A favicon, or browser icon, is a small square image that displays next to a page's title in browser tabs and in other places across the web. Adding a custom favicon makes your site recognizable in a browser full of tabs or bookmarks. You’ll need your icon or some configuration of your logo saved at 100px x 100px or 300px or 300px. Here’s where learning how to design like in a program like Canva can be beneficial. You’ll just create a custom size and design it yourself using pixels instead of inches.

  10. Secondary logos
    More and more brands are designing more than one logo. I think it’s actually fun to have several versions of your logo. See Hey Coach Jamie’s logos. They are so cute. 

  11. Save each version of your logo in different formats
    Save each version of your logo as low-resolution RGB ( .png and .jpg) for the web
    Save each version of your logo as a high-resolution CMYK (.png and .jpg) for print and if you're working with a designer always give them either the .ai or .eps version.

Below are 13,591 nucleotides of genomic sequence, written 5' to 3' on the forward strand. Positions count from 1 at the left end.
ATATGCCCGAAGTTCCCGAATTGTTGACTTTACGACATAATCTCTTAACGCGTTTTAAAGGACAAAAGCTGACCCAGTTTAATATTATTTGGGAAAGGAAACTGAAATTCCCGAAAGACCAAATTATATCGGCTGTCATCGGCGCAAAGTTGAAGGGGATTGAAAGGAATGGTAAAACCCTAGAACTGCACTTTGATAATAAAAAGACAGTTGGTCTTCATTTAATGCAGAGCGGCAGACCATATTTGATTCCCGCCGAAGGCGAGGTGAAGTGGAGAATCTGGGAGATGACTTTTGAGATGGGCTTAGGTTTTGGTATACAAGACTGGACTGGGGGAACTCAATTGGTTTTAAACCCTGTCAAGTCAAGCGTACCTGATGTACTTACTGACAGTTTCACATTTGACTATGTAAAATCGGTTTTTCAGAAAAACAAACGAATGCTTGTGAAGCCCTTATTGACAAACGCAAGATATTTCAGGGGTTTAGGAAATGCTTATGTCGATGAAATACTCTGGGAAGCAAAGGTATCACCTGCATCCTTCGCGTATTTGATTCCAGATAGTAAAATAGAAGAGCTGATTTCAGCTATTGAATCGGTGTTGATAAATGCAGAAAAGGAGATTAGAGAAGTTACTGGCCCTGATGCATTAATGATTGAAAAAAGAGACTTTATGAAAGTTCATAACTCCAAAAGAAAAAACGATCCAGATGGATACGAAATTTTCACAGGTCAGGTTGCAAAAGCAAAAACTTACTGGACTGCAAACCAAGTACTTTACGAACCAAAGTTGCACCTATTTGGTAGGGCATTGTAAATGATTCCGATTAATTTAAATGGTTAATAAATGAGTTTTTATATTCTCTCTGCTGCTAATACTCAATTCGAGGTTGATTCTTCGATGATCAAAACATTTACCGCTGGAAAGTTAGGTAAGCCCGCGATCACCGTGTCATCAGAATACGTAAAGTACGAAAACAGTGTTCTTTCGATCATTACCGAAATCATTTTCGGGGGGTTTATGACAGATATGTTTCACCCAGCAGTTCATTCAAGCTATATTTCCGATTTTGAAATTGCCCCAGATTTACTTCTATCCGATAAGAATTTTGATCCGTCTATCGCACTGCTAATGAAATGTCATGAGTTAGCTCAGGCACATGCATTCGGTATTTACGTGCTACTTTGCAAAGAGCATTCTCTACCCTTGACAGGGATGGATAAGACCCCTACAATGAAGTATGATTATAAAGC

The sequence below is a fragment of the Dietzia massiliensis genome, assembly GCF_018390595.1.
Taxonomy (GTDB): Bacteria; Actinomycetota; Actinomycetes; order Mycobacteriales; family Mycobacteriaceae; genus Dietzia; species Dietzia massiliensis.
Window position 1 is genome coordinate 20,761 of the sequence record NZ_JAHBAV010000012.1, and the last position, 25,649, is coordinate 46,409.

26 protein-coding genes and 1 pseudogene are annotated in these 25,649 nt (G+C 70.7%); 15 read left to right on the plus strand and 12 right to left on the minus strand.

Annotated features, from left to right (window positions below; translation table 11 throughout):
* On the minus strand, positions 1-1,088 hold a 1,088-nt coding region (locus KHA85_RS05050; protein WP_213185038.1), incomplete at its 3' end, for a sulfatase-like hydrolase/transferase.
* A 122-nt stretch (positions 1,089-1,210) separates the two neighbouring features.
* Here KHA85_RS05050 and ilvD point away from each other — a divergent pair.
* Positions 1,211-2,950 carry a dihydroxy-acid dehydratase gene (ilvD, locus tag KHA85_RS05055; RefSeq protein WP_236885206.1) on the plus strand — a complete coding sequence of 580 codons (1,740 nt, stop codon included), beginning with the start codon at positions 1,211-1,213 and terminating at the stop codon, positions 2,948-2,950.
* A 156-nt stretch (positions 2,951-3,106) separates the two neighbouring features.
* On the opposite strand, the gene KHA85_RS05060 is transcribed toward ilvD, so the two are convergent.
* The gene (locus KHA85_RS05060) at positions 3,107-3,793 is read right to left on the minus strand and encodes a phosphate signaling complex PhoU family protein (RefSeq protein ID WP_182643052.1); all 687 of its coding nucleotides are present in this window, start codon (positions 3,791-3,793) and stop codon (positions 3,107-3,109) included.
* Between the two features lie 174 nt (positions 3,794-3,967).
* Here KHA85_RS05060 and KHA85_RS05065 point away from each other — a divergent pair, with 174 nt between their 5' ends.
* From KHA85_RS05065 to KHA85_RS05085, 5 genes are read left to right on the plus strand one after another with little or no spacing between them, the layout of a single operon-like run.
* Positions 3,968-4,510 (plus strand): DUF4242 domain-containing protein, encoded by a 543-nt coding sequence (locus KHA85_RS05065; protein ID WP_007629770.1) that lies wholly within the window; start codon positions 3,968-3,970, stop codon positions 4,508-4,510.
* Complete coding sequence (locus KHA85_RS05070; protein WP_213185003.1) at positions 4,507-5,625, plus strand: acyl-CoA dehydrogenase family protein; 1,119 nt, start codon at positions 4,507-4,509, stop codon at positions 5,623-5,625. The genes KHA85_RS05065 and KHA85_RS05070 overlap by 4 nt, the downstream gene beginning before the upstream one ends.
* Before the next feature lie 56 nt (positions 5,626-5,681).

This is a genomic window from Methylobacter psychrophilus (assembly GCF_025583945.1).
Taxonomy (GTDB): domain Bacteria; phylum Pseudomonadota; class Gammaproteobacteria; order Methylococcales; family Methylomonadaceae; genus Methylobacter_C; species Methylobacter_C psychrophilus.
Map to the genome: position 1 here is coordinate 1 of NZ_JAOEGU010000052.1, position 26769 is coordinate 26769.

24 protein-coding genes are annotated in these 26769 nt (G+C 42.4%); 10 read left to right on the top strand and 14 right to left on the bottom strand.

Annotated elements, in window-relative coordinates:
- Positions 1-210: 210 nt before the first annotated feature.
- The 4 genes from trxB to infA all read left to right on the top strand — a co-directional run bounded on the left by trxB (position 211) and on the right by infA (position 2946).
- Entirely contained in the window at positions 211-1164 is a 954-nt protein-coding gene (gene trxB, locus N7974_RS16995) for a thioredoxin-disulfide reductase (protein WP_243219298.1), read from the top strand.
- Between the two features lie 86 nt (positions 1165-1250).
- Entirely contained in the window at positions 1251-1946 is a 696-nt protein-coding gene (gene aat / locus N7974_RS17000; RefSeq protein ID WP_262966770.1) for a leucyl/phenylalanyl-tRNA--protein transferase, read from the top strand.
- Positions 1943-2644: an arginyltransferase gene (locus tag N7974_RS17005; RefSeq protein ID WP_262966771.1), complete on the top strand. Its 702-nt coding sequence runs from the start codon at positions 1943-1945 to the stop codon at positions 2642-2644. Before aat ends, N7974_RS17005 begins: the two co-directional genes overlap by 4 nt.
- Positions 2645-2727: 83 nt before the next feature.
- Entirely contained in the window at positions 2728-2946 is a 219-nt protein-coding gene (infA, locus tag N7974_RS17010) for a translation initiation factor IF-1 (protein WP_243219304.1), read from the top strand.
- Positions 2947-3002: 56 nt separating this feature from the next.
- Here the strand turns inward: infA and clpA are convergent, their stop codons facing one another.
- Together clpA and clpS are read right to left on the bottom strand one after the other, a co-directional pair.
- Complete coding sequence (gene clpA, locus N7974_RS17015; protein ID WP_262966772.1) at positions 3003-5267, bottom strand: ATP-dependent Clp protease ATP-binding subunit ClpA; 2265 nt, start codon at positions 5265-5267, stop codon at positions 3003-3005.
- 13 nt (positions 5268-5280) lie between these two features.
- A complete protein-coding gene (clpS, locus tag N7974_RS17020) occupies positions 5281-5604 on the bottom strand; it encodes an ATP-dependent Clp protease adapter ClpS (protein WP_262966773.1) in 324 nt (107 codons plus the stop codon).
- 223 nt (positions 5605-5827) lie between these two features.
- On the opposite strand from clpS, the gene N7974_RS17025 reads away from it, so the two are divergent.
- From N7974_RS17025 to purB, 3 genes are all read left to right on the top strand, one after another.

By now you’ll have a gazillion logos but you’ll have everything you need to brand and market your business.

  12. Invest in your logo design
    For the best results, working with a professional designer will give you ultimately the highest quality designs. Having your logo designed in professional software is probably the most important investment you can make. When my clients don’t have a style guide (which every brand should have. More on this later) I can take that .ai or .eps version and open it up in Adobe Illustrator and be able to know exactly what your colors are and sometimes I can even tell what your fonts are. REMEMBER: My clients get tripped up on file extensions ending in .eps or .ai because they can’t open them because they will only open in software like Adobe Illustrator. I will save logos in .pdf so my clients can easily see them in Acrobat. Never design your logo in Photoshop either. Photoshop is not software to design vector (line art) artwork.

  13. DIYing your logo
    DIYing your logo can be tricky and what I’ve discovered in this process is that there are logo creators that will save your artwork as a vector but you won’t have your logo in all the formats you need. You can also use paid services as well like Fiverr or 99designs but again, you kind of get what you pay for.

Hey Coach Jamie Secondary Logo
Hey Coach Jamie Logo